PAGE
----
Neha Patil (Editor)

Lutung

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Kingdom  Animalia
Family  Cercopithecidae
Scientific name  Trachypithecus
Higher classification  Leaf-eating monkeys
Order  Primates
Subfamily  Colobinae
Phylum  Chordata
Rank  Genus
Lutung lutung DeviantArt
Lower classifications  Javan lutung, Dusky leaf monkey, François' langur, Silvery lutung, White‑headed langur

Javan lutungs


The lutungs are a group of Old World monkeys and make up the entirety of the genus Trachypithecus. Their range is split into two parts; one part is much of Southeast Asia (northeast India, southern China, Borneo, Thailand, Java, and Bali), the other part is extreme southern India and Sri Lanka. The greater part of India has lutungs. Most of the species in this genus can be referred to as lutungs, langurs, or leaf monkeys.

Contents

Lutung Lutung JawaLutung betung Biodiversity Warriors

The name "lutung" comes from the Sundanese language and means "blackness"; it is preferred by some authors because it distinguishes the genus from the "true" langurs of the Indian subcontinent.

Lutung httpssmediacacheak0pinimgcom236x0cdd36

Description

Lutung Javan Lutung Free Stock Photo Public Domain Pictures

Lutungs have a rather slim build with a long tail. The fur color varies, depending on the species, from black and grey to orange yellow. Many species have skin designs and a brighter lower surface, the hair on the head is often compared to a hood. Their arms are very short in comparison to the feet and their thumbs are also somewhat shorter. The inner surfaces of the hands and feet are hairless so that their fur does not get caught when reaching into branches. These animals reach a length of 40 to 80 cm and a weight of 5 to 15 kg, with males generally larger than females. A bulge over the eyes and other details, primarily in the head, differentiate it from the surilis.

Habitat and behaviour

Lutung Javan Lutung Trachypithecus auratus

Lutungs live in the forests, often preferring rain forests, although occasionally they are also found in secluded mountain forests. They spend the largest part of the day in the trees, where they crawl along the branches on all fours, although they can also jump well from tree to tree. They are diurnal, although more active in the early mornings and the afternoon.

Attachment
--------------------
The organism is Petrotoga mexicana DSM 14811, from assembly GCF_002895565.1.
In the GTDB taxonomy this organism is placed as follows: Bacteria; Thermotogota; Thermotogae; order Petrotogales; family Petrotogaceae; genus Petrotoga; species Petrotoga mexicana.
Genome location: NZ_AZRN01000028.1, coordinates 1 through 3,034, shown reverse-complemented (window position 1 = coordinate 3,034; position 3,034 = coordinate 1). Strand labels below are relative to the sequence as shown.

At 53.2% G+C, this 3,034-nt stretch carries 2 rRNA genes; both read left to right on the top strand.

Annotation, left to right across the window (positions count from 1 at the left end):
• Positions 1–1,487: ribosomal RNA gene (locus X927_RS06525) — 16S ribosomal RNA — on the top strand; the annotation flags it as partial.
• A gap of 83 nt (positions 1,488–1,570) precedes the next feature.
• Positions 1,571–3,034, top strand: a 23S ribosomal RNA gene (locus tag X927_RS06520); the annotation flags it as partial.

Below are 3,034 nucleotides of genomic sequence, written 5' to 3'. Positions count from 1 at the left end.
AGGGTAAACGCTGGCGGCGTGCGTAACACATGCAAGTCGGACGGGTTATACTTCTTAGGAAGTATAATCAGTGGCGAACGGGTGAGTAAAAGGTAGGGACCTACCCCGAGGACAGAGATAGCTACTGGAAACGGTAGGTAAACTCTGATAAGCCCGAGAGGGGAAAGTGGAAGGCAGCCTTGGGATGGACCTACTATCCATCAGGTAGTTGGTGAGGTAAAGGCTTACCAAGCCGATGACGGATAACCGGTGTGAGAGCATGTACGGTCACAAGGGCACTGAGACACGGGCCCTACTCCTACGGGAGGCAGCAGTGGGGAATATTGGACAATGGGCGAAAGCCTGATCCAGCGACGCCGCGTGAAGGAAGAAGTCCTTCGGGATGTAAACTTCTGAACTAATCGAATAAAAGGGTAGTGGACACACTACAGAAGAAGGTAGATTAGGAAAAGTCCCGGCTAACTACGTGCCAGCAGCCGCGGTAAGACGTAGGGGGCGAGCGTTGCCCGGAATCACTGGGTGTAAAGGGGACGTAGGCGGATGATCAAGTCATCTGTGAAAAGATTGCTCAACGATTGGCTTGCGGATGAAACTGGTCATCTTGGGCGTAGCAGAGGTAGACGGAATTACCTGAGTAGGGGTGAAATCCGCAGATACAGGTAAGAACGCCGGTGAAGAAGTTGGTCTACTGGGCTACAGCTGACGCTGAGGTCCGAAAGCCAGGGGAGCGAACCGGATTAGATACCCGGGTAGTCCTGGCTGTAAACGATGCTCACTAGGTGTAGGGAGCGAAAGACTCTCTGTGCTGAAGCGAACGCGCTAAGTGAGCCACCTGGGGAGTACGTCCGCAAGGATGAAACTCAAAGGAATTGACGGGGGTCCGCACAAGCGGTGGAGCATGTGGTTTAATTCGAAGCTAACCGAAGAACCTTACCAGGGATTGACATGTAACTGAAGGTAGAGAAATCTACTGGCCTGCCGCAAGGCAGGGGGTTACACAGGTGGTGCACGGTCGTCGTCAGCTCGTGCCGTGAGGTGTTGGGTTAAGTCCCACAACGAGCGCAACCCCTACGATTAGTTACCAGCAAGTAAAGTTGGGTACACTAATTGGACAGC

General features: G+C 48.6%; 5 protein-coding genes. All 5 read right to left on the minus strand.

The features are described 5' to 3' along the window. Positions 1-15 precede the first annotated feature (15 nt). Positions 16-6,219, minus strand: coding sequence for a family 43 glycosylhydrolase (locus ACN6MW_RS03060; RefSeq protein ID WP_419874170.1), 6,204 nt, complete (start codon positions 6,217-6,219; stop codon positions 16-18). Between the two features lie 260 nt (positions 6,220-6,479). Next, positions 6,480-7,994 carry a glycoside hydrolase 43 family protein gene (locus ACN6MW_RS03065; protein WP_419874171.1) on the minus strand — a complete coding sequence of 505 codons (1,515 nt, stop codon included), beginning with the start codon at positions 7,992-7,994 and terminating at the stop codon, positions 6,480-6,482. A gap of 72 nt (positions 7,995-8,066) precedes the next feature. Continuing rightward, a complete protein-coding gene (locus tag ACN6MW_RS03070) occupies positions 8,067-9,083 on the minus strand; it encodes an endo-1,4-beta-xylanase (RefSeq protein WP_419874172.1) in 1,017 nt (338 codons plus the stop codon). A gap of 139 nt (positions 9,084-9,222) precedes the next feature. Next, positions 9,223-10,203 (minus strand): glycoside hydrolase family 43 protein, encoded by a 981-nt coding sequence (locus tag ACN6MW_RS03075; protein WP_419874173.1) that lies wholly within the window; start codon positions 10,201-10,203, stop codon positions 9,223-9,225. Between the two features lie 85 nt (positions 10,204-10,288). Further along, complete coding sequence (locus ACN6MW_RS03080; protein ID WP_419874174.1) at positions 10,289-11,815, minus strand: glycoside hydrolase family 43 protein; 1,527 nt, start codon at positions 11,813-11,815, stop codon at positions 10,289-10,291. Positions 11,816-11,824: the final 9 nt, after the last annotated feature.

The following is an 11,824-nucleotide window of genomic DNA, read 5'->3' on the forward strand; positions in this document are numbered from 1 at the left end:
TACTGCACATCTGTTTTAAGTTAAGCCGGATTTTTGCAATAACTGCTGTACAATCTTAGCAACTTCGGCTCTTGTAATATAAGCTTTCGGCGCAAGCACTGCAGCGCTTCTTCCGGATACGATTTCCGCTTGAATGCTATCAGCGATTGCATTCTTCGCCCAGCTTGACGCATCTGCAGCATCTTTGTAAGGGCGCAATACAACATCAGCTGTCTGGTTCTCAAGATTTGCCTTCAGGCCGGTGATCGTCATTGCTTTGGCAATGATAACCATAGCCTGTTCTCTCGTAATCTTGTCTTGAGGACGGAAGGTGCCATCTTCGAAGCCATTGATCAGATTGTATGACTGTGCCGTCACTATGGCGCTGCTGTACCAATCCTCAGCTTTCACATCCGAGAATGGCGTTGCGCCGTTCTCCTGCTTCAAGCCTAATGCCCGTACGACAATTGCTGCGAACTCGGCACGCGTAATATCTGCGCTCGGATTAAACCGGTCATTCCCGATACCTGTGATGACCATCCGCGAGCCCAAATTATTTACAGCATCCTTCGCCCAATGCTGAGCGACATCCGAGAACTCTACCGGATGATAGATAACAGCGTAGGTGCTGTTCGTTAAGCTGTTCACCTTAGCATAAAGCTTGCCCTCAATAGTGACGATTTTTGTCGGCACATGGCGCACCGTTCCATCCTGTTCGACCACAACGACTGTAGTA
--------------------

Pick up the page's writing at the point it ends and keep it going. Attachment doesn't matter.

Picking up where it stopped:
Lutung lutung kowe lutungkowe Twitter

They live in groups of ftve to 20 animals, mostly in harems, i.e. a single male with several females. Young males must leave their birth group when fully mature, often forming bachelor groups. If a new male takes over a harem, defeating and scaring off the harem leader, he often kills the children of the group. Lutungs are territorial, with loud shouting to defend their territories from other lutung interlopers, resorting to force if the outsiders are not scared off. They have a common repertoire of sounds with which they warn group members. Also, mutual grooming plays an important role.

Lutungs are herbivores, primarily eating leaves, fruits, and buds. To digest the tough leaves, they developed a multichambered stomach.

Reproduction

Rarely twins, a typical single birth comes after a seven-month gestation period. Newborns usually have a golden-yellow fur. The mother shares responsibilities of rearing the young with the other females ("aunties") of the harem. They hand the young around, play with it, carry it, and cuddle it, while the mother searches for food. If the mother dies, another female adopts the young animal. Lutungs are weaned in the latter half of their first year, and reach full maturity at 4 to 5 years. The life expectancy is estimated at 20 years.

Species

  • Genus Trachypithecus
  • T. vetulus group
  • Purple-faced langur, Trachypithecus vetulus - moved into genus Semnopithecus
  • Nilgiri langur, Trachypithecus johnii
  • T. cristatus group
  • Javan lutung, Trachypithecus auratus
  • Silvery lutung or silvered leaf monkey, Trachypithecus cristatus
  • Indochinese lutung, Trachypithecus germaini
  • Tenasserim lutung, Trachypithecus barbei
  • T. obscurus group
  • Dusky leaf monkey, Trachypithecus obscurus
  • Phayre's leaf monkey, Trachypithecus phayrei
  • T. pileatus group
  • Capped langur, Trachypithecus pileatus
  • Shortridge's langur, Trachypithecus shortridgei
  • Gee's golden langur, Trachypithecus geei
  • T. francoisi group
  • Francois' langur, Trachypithecus francoisi
  • Hatinh langur, Trachypithecus hatinhensis
  • White-headed langur, Trachypithecus poliocephalus
  • Laotian langur, Trachypithecus laotum
  • Delacour's langur, Trachypithecus delacouri
  • Indochinese black langur, Trachypithecus ebenus
  • Evolution

    Genetic analysis indicates that the ancestors of the modern species of lutung first differentiated from one another a little over 3 million years ago, during the late Pliocene. The various species alive today then diverged during the Pleistocene, presumably driven by habitat changes during the Ice Ages. The oldest fossils clearly identified as belonging to the genus date from the middle Pleistocene of Vietnam and Laos; later fossils are also known from Thailand, Java, and Sumatra. The closest living relatives of the lutungs are probably either the gray langurs or the surilis, although the exact relationships remain unclear, possibly due to hybridisation between these genera during the course of their recent evolutionary history.

    Trivia

    The city Luodong in Taiwan is named after this monkey species.

    References

    Lutung Wikipedia


    Similar Topics
    Dusky leaf monkey
    François' langur
    Javan lutung
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